Efficient grass use for beef and sheep farms facing tricky summer
Beef and sheep farmers facing up to likely disruption of market prices by covid-19 are advised to focus on maximising animal productivity from grazing. However, following the winter’s high rainfall, this may be much more challenging than usual, according to vet Dr Elizabeth Berry at Animax.
She says prolonged waterlogging means many pastures will be more deficient than usual in the trace elements essential for efficient feed utilisation and high liveweight gains, good health and reproductive success.
“On most farms, selenium, cobalt and iodine, along with copper on some, are the essentials,” she says. “These are involved in immunity, energy metabolism, digestive enzymes and breeding hormones. Clearly, sub-optimal function in any one of these will have an adverse effect on animal productivity.”
Award winning farmer Derek Deane near Tombeagh in Co Carlow has already taken steps to address this. As well as keeping a 120-cow suckler herd, he finishes about 180 beef cattle and 500 store lambs a year.
His soils are high in molybdenum, known for causing problems with trace elements supply. In the past, Mr Deane has used mineral drenches and copper injections but with limited success.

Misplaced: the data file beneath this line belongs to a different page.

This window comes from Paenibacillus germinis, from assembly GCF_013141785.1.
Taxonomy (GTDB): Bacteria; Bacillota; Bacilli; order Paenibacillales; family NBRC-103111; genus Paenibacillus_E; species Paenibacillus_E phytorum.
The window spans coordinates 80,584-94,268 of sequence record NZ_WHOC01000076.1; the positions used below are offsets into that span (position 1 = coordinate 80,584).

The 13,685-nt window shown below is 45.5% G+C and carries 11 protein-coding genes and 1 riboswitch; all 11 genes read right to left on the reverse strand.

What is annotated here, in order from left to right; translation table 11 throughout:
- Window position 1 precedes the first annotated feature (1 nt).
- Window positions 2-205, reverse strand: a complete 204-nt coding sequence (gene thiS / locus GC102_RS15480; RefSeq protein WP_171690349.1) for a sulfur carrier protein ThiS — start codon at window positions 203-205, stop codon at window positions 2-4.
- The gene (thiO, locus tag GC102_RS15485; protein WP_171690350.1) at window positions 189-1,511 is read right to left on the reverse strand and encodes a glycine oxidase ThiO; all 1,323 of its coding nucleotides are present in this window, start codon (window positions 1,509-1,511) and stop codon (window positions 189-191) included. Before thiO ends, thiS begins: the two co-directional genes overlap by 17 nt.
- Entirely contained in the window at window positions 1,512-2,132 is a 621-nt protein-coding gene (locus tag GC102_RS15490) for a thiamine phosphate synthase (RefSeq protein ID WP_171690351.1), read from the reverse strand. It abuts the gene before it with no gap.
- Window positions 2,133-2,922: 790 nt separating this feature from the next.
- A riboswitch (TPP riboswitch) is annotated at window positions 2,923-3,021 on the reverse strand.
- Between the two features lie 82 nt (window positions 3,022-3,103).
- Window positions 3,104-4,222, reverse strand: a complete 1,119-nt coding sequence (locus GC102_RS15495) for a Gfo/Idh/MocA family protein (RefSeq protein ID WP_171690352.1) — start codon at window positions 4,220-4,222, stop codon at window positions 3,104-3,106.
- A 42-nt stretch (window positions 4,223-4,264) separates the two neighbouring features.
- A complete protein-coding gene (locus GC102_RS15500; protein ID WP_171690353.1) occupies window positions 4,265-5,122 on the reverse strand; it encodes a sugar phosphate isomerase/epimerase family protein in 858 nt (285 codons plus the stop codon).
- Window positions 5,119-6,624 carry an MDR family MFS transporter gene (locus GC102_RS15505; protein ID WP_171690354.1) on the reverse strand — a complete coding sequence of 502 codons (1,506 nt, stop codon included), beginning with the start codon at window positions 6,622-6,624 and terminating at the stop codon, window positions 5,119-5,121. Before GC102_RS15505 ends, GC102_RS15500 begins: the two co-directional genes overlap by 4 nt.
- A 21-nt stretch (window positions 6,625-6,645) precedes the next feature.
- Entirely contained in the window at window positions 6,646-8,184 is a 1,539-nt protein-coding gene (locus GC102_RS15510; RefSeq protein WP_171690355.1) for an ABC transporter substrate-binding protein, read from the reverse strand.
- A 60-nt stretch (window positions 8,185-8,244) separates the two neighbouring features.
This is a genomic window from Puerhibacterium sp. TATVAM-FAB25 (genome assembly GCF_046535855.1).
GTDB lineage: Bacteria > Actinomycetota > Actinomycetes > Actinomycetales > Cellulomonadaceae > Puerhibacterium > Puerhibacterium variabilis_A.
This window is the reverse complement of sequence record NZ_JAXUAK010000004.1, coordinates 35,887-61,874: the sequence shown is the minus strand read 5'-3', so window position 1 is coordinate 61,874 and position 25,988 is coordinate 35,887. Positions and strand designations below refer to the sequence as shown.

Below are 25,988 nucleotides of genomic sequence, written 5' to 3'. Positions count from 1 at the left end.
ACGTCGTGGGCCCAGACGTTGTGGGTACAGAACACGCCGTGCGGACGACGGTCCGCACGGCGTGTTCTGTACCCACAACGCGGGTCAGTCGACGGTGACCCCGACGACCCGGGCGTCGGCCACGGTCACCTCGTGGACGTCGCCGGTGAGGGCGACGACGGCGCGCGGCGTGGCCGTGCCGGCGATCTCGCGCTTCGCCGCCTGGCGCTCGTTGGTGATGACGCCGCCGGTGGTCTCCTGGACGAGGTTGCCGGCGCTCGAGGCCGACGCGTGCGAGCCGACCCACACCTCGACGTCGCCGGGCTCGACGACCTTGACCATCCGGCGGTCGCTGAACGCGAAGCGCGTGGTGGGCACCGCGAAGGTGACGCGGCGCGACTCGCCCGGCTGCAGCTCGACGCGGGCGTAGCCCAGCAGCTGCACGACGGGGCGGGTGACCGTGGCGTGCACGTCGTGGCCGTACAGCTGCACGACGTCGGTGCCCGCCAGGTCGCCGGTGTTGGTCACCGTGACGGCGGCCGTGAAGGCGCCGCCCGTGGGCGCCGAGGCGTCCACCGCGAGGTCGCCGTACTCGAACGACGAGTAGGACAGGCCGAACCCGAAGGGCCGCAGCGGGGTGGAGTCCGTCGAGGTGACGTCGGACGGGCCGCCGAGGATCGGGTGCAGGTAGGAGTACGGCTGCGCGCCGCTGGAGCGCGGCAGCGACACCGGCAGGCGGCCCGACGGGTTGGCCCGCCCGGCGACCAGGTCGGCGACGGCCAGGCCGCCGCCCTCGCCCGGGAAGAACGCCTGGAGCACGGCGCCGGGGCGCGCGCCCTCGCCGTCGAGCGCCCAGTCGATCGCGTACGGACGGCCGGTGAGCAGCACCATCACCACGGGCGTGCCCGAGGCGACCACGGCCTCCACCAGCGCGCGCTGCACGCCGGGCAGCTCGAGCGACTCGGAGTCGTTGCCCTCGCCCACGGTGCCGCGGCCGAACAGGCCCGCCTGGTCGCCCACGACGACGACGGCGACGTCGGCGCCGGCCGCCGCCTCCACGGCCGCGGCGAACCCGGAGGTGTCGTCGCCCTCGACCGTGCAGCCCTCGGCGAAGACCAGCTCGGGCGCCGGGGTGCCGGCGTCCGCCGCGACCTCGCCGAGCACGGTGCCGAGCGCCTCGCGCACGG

Two years ago in the store lambs, he trialled 180-day trickle supplementation from a leaching bolus and liked the results. Based on this success, the same Allsure bolus programme was introduced first to grazing calves and then, most recently, pre-breeding for the cows.
“On this farm, slow release trace elements clearly have a very beneficial effect,” he says.
Just across the Irish Sea near Cardiff, farmer Arwyn Prichard deliberately missed one of his bulling heifers when giving pre-turnout trickle charge boluses. Two months later, the odd-one-out could be identified easily (see advert).
Amid this year’s somewhat disrupted context, Animax’s Dr Berry acknowledges the good business sense of pursuing maximum performance from grass. “Obviously it’s a high quality, low cost feed, but low trace element content is its Achilles heel,” she says. “Overcoming this before it affects animal performance is sound strategy, affordable and easy to do.”